I’ve worked in libraries, museums, and nonprofit organizations for over fifteen years and have been a New Yorker since 2008. When I’m not at StoryCorps, I’m usually spending time exploring with my son.
What is your position at StoryCorps and how long have you been with the organization?
My role is Director of Recording and Archive and I’ve been at StoryCorps for 12 years.
What does your job entail?
My job is to lead an expert team of archivists and recording technicians, who ensure, on a daily basis, that StoryCorps interviews are recorded using the highest standards while also making them as accessible as possible to a wide variety of audiences, including participants, partners, and more. Our team is also responsible for recording and training dozens of facilitators, looking into new technologies for recording interviews, and collaborating with our digital team to make sure that our work is responsive to the needs of our users, forward-thinking, and consistent with best practices in the field.
How has technology shaped the archive?
The launch of the StoryCorps App in 2015 involved figuring out how to apply our rigorous StoryCorps recording model to a format that would make it possible for anyone with a smartphone or tablet to record a StoryCorps interview. We worked very closely with our digital team on this shift to a more scalable, expansive model that preserved the intent of our approach to recording interviews.
With the app, the scale and scope of our collection expanded, but it was important for us to maintain the archival goals and quality of the recordings. This was something we accomplished through deep collaboration with the American Folklife Center at the Library of Congress, and through an iterative process of building the StoryCorps App in a collaborative, open-ended way.
What are some rewards of your job?
StoryCorps employs some of the most passionate, engaged, and thoughtful people, and it’s a privilege to be a part of a rapidly evolving institution that nonetheless values consensus and inclusion. I also feel honored to be able to interact with the thousands of stories within our archive on a daily basis; the scope of the collection reflects generational wisdom, vernacular history, and a series of relational conversations that are moving individually and collectively very powerful.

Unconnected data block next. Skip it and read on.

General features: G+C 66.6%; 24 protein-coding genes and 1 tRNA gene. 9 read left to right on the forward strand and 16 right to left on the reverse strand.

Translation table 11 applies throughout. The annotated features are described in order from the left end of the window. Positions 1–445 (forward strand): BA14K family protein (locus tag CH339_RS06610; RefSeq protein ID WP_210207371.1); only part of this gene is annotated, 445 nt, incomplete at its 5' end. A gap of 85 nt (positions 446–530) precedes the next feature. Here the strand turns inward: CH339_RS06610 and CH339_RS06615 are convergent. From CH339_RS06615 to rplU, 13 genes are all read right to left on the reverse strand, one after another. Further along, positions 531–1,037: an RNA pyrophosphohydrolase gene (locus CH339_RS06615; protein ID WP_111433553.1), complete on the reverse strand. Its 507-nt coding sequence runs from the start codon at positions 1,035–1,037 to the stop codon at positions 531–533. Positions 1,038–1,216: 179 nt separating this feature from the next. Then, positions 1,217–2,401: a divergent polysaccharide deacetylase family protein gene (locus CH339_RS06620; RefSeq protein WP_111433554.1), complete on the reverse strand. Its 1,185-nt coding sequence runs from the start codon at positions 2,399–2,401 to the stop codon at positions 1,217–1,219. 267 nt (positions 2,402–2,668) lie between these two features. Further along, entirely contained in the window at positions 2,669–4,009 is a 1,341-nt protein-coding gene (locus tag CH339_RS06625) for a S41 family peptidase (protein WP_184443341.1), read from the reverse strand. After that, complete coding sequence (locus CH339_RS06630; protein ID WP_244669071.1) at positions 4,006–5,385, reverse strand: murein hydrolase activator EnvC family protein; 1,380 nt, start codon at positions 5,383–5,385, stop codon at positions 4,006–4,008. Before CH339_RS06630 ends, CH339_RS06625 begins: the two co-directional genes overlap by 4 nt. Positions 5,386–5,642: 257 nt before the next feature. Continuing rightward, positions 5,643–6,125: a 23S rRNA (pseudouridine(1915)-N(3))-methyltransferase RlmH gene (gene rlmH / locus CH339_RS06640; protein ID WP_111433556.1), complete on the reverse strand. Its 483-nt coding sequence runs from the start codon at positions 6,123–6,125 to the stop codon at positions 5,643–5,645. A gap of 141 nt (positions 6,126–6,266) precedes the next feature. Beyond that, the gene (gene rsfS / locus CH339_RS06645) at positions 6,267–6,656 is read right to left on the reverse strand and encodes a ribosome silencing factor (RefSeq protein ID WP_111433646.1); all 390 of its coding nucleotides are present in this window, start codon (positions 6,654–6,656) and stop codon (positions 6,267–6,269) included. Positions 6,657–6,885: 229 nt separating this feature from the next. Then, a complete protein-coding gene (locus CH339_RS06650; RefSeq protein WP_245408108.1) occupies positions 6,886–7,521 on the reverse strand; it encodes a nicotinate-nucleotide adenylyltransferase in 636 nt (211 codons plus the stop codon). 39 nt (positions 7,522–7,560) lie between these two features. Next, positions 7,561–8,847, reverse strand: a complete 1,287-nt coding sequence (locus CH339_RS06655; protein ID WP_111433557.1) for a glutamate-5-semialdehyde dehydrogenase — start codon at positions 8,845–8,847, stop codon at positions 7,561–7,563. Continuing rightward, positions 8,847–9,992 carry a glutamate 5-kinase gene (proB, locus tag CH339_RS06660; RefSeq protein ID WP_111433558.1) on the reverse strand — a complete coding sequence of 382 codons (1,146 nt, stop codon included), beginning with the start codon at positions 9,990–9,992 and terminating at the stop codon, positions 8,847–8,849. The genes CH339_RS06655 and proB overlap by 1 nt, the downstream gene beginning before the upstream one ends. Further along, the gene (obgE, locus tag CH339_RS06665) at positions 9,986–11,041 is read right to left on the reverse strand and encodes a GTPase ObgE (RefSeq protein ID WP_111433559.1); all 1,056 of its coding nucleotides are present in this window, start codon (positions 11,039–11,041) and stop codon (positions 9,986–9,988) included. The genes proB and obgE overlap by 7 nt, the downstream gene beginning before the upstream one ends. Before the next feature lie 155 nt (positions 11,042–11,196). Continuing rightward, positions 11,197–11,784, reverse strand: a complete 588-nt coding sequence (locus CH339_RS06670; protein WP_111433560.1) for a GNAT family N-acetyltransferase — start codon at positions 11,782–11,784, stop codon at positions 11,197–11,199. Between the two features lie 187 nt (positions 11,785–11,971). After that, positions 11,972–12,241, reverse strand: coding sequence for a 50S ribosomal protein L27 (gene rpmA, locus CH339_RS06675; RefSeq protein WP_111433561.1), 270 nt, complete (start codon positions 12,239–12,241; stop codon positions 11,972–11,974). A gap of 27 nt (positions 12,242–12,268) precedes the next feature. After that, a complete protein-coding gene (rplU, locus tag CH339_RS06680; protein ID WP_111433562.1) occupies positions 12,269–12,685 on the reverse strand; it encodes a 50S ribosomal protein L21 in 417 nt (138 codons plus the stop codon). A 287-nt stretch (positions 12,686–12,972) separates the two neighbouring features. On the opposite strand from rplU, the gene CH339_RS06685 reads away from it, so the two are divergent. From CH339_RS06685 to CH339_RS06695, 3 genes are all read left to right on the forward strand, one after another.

I’m especially proud of the interviews that have been recorded virtually during the pandemic, as they represent the myriad ways in which StoryCorps adapted its own recording model to meet the needs of the people who sought to record interviews with loved ones during times of isolation and social distancing. You can find a set of these interviews here.
What is your favorite StoryCorps story?
My favorite collection or story is usually related to a theme that’s universal, like Sundays at Rocco’s, which is about a family on New York’s Lower East Side, who are affected in serious and long-reaching ways by the changing landscape of New York City. The story is poignant and reflective, but doesn’t necessarily end in a heartwarming way. It shows the fragility and complexity of the human experience and is a unique New York story that resonates outside of its specific locale.
Why do you think everyone should record a story with StoryCorps?
I can say this from first-hand experience, but our facilitators always show the utmost care, respect, and honor when they are working with two people to record their interview. And the StoryCorps App and StoryCorps Connect, our virtual platforms, expand that experience to be more accessible while still maintaining a framework of care and trust. I think everyone should have the experience of recording a StoryCorps interview in order to have the experience of learning more about a loved one, but also knowing that your interview will be preserved, not only by the recording & archive team at StoryCorps, but by our partners at the Library of Congress.
What are ways you’d suggest to search the Archive?
-Search the Archive by our initiatives, which are collections of interviews that celebrate specific groups of people. You can check out the Griot Collection, the OutLoud Collection, our One Small Step Collection, and more.
-Check out our featured partnerships, which include Hear Me Now, a collaboration with the Providence Institute for Human Caring and Voices of Freedom, a collaboration with the Office on Trafficking in Persons.
-Download “Activities for Exploring the StoryCorps Archive”, a fun, interactive way to learn more about the StoryCorps interview collection.
-Watch a panel presentation on the Military Voices Initiative and the Veterans’ History Project, hosted at the Library of Congress.